Featuring a gaudy cast of characters — including an absent-minded professor, a damaged sexy newscaster, strippers, narcos, agaves and a dancing spitball called, El Bailador — this farcical drama goes the distance against the backdrop of Corbett Field and the mean streets of Tucson.

    Banks is an award-winning local journalist and on top of his game in his debut novel where the boy finds true love, salvation and a diving spitter.

    Green Valley News

    “Double Wide” is perfect reading for a coast to coast flight. You can put it down and reenter this book and not lose track of the story line. The author has a well-earned reputation in nationwide publications, with noted articles in venues such as the LA Times, USA Today and Sport Illustrated. He also has written Western history for Arizona Highways magazine and contributes a column for True West magazine. He writes about what he knows.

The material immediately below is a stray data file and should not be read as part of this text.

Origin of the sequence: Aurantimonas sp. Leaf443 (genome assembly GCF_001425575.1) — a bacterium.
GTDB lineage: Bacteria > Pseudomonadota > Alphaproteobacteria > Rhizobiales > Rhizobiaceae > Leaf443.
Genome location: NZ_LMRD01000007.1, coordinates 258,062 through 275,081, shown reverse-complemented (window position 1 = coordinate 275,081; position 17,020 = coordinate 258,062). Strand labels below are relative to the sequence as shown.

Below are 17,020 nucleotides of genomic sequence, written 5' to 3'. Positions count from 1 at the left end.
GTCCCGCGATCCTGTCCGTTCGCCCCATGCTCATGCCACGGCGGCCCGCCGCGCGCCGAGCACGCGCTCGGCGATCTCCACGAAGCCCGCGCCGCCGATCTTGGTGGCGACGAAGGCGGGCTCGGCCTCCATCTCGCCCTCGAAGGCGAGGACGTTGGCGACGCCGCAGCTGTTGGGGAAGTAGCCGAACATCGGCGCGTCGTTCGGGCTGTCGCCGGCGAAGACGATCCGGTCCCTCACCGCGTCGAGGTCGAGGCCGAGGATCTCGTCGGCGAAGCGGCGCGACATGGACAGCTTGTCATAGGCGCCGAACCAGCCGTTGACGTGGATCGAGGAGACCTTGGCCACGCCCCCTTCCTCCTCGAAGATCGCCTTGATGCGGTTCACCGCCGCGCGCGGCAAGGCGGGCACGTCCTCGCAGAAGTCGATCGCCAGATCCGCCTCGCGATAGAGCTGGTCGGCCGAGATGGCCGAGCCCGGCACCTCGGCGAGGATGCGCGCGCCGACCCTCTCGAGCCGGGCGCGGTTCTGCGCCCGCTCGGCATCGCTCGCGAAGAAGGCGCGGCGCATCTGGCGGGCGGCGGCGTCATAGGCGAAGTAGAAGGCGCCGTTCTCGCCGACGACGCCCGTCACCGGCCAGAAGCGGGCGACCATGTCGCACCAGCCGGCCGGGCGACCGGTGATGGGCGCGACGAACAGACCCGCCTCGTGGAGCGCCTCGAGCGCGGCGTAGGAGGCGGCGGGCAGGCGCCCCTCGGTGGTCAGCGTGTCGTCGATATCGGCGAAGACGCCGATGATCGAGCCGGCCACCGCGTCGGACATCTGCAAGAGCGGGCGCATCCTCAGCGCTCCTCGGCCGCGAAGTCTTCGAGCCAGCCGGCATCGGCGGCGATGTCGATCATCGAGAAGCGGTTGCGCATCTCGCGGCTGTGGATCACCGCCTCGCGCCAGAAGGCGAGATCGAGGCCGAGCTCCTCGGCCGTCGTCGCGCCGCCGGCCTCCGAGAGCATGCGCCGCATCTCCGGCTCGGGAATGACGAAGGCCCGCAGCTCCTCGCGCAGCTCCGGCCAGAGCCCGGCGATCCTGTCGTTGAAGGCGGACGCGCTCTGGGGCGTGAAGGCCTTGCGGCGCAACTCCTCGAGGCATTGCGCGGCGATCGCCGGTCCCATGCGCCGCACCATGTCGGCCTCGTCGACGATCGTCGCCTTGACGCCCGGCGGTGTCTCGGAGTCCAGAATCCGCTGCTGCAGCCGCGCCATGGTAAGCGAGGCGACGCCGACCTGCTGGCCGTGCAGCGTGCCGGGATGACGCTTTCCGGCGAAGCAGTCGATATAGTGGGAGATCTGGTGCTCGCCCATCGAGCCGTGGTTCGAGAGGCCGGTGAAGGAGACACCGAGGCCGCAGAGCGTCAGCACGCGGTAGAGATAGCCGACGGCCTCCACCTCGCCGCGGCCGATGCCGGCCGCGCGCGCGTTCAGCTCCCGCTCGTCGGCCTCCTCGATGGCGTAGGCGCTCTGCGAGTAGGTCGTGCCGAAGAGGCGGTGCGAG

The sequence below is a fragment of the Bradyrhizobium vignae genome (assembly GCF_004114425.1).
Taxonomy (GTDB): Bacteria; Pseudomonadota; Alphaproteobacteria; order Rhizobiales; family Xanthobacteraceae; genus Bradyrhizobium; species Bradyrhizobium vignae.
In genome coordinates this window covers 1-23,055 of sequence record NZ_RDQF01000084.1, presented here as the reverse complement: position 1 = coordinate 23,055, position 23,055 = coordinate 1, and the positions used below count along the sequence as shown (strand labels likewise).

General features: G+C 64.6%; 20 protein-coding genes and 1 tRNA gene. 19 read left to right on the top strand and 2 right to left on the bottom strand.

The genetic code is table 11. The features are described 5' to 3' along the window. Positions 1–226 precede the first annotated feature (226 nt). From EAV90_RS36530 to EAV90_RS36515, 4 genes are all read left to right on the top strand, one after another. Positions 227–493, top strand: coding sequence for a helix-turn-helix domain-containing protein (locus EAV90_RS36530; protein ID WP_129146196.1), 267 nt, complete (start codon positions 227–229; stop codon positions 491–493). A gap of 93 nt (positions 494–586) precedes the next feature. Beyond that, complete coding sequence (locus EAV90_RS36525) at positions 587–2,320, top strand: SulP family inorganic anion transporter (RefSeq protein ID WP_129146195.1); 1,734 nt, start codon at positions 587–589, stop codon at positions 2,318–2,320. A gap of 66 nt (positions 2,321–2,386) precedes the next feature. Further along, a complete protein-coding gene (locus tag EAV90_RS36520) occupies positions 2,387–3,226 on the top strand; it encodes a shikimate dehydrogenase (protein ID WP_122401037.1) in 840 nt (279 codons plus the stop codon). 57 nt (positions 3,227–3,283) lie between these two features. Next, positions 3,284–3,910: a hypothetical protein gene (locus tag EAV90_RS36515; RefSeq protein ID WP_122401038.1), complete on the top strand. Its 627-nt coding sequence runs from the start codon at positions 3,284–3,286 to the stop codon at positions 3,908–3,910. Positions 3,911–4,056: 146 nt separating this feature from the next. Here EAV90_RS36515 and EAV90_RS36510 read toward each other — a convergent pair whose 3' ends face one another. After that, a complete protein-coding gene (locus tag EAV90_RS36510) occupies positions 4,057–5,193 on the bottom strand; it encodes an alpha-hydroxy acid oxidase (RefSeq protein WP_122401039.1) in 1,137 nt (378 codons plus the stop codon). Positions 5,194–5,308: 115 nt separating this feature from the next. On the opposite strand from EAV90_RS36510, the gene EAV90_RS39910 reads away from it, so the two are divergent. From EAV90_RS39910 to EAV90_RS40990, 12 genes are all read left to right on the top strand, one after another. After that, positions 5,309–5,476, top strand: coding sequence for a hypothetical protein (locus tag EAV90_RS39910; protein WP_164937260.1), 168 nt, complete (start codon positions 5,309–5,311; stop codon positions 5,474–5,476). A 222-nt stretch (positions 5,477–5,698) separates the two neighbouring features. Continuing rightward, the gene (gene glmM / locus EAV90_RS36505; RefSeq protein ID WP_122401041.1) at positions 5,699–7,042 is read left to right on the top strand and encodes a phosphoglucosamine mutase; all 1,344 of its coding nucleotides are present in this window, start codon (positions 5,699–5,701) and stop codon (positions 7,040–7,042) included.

This recent release goes in a bit of a different direction. The setting is Southern Arizona. The main character is a finished baseball pitcher who resides in the desert in his carved-out space he calls Double Wide. His life turns upside down with the delivery of a gruesome nature ... a severed hand of his former catcher. What follows is his harrowing pursuit to discover the fate of his former battery mate, abetted by a jaded female reporter who sports a .38 Colt.

    Banks pieces it all together quite well, which comes as no surprise as this reviewer, a colleague, has happily read him for years. Put it high on your list as an entertaining fictional account steeped in Arizona familiarity.

    Scott Dyke